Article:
Telugu Directors, Indian Cinema P Pullaiah was active till 1975. He has made several mythological films as well as melodramas. His filmography includes Sankranti (1952), Siri Sampadalu (1962) and others. Apart from them LV Prasad is one of the greatest pioneers for the talkie. This Telegu director is the recipient of Dada Saheb Phalke Award in 1982. His speciality is the conjugal dramas in the middle class. One such film is Pelli Chesi Choodu featuring NTR. His other directorial venture was Poongothai with Shivaji Ganesan and the Telugu actor A Nageswara Rao. It portrays the story of incest. He is one of those rare directors of Indian cinema who has delivered one commercial success after the other. One finds NT Rama Rao or NTR again in a village comedy, Missamma (1955).

Kadri Venkata Reddy is one of the best illustrators of the major genres of Telugu cinema in the 1950s and 60s. His mythological films like Maya Bazar (1957) and action films wee larded with folklore. He as often relied on the great actor and musician Chittoor Nagaiah, a specialist in portraying saints in films. He has also directed films which Kadri Venkata Reddy produced. Reddy also uses the mythical NT Rama Rao in his spectacularly successful Patal Bhairavi (1951). Pedda Manushulu (1954) is a profoundly Indianised adaptation of Ibsen.

Shri Krishna Satya (1971), Bhagyachakram (1968), Umachandi Gauri Shankarula Katha (1968), Satya Harishchandra (1965), Sri Krishnarjuna Yudham (1962), Jagadeka Veeruni Katha (1961), Jagathala Prathapan (1961), Vazhkai Oppantham (1959), Pelli Naati Pramanalu (1958), Donga Ramudu (1955), Gunasundari Katha (1949), Yogi Vemana (1947) and Bhakta Potana (1942) are his other films as a Telugu director.

PS Ramakrishna Rao directed Ratnamala (1947) and Vipranarayana (1954). Another prolific Telugu director is Kamalakara Kameshwara Rao. He is known for his memorable films like Chandraharan (1953), a fairy tale in costumes featuring NT Rama Rao. In 1962 he made a historical film, Mahamantri Timmarasu, which is about the brilliant dynasty of Vijayanagara. Sri Krishnavataram is another mythological film of this Telugu director with NT Rama Rao.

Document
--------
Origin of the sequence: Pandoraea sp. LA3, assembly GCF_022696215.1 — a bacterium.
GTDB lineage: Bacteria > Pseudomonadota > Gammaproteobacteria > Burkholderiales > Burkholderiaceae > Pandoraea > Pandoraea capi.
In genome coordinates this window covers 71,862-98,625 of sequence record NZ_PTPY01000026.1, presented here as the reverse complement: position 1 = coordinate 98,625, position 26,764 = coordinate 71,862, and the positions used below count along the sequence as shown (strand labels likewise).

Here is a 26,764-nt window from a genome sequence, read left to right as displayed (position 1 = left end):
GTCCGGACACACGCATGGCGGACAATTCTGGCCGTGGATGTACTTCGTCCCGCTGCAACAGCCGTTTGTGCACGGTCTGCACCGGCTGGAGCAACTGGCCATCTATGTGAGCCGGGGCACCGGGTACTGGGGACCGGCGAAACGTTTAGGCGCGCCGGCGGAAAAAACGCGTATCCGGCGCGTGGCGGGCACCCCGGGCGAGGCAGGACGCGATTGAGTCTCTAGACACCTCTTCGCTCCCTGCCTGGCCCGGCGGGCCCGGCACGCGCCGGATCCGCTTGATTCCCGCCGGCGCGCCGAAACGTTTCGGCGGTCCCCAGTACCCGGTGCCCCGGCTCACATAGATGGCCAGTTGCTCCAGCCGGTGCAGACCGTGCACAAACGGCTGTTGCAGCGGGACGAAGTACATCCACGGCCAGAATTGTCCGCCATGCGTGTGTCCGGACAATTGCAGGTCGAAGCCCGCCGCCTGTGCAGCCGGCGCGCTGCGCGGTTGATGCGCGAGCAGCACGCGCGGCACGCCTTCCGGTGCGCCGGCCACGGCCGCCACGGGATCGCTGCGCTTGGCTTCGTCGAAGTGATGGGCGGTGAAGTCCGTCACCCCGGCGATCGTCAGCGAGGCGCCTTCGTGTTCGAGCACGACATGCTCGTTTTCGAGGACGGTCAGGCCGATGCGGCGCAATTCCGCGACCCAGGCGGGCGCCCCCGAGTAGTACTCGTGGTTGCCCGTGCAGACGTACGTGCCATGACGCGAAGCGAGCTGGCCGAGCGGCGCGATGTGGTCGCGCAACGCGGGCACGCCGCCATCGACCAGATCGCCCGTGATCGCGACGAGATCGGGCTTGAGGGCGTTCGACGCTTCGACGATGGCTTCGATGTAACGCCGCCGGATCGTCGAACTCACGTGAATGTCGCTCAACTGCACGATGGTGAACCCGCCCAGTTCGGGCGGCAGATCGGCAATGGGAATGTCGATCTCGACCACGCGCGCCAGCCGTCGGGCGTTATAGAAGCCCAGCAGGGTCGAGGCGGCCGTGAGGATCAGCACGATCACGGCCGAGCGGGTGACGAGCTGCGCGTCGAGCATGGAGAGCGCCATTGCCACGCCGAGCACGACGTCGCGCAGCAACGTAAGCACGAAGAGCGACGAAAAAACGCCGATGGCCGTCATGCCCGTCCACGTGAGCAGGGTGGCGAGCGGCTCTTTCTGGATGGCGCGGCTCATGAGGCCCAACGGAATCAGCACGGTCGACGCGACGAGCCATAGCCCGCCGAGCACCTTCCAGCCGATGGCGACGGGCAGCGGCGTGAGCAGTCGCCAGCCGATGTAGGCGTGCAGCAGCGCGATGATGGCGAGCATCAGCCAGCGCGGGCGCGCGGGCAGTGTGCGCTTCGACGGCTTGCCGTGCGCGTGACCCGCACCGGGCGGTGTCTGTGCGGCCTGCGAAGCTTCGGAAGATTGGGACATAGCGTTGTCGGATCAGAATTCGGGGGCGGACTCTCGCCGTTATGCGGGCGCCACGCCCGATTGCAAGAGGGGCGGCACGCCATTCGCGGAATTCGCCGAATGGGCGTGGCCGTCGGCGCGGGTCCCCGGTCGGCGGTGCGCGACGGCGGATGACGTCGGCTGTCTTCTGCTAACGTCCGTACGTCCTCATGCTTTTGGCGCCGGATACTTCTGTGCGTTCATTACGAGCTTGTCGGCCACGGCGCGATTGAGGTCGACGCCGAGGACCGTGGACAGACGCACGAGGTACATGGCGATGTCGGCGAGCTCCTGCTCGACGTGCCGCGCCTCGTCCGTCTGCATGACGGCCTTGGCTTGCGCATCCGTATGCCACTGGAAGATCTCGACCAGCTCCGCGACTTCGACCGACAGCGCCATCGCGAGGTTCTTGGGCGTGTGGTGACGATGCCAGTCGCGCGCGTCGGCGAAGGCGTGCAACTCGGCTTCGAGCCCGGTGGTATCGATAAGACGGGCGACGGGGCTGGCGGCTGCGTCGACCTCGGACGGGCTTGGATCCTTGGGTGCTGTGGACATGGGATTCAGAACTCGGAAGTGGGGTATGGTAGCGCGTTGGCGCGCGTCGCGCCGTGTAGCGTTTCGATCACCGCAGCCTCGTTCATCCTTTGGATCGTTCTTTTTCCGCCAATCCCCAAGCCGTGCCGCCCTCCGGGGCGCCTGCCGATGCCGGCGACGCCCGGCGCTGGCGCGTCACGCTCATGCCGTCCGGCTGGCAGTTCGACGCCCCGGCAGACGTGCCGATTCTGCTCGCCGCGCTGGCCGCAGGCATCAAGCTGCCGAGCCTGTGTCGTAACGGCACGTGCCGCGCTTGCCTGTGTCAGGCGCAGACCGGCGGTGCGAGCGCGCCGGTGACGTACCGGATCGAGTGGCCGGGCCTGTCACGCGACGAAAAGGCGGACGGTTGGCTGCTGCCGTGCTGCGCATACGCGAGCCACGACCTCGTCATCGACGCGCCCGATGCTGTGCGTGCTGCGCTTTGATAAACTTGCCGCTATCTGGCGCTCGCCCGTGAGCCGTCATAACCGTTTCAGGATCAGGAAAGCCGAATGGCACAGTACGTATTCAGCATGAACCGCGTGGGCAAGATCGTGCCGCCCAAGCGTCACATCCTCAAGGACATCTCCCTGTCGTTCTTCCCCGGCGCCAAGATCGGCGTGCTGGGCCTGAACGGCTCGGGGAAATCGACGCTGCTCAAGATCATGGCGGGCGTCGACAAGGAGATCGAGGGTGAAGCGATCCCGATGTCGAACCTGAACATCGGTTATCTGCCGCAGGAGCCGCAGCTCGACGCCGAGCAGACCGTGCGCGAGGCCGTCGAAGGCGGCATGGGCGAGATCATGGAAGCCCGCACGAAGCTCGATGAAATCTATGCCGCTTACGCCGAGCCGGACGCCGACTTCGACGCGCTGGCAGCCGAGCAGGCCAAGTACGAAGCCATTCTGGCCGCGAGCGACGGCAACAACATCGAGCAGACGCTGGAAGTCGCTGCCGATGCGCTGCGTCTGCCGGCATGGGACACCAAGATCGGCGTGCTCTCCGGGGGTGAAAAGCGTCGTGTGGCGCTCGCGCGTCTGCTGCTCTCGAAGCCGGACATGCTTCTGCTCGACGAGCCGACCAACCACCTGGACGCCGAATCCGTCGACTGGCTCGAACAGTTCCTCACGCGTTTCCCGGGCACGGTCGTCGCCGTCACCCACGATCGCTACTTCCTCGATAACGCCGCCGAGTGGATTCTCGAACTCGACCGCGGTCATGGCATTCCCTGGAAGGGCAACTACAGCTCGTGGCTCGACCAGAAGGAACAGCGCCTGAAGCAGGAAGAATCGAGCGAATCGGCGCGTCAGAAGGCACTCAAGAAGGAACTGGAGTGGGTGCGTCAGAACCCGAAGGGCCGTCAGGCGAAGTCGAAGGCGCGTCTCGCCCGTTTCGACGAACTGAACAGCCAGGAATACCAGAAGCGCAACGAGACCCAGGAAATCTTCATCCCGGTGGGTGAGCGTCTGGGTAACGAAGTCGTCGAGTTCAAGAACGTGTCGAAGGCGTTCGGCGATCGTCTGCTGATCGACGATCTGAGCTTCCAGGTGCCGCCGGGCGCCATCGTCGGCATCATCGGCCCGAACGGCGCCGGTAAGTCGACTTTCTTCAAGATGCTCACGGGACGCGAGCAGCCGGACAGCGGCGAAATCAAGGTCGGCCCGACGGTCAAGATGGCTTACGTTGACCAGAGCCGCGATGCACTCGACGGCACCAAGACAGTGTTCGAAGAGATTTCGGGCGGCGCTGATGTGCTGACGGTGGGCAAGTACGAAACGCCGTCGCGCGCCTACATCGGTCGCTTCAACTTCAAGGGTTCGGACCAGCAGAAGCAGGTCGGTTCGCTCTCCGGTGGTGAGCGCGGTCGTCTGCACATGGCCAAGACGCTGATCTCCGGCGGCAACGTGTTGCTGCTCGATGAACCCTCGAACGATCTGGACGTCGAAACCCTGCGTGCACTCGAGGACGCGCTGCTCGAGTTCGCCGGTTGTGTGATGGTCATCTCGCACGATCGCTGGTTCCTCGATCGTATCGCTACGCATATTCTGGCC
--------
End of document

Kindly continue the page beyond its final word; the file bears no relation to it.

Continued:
Of Kovalapati Surya mention must be made of Kanna Talli (1953), a family melodrama whose heroine represents the mother courage. Apart from this another Telugu director who has contributed to the Telugu film industry is Kottayya Pratyagatma. He directed two interesting films. One was a musical melodrama, Kulagothralu (1962) and Punajanma (1963).

Active until 1976, Adhurti Subba Rao has directed films with semi realist content like Moogamanushulu (1963). It is a successful musical film about the love affair of a boatman of the Godavari River and a woman of higher social class. The situation is presented in view of a social scandal and has the theme of reincarnation. Maro Prapancham (1970) has a social theme dealing with poverty.

One of the prominent Telugu directors in Indian cinema is Bapu or Sattiraju Lakshminarayan. His films set themselves apart in their treatment of the native Telugu people. He captures their nativity and transforms them on celluloid. The subjects of his films are often realistic family issues, relationships, magic realism with vignettes of mythological characters. Most of his films have the female actors as the protagonists. This was a breakaway from the formula of the then Telugu films.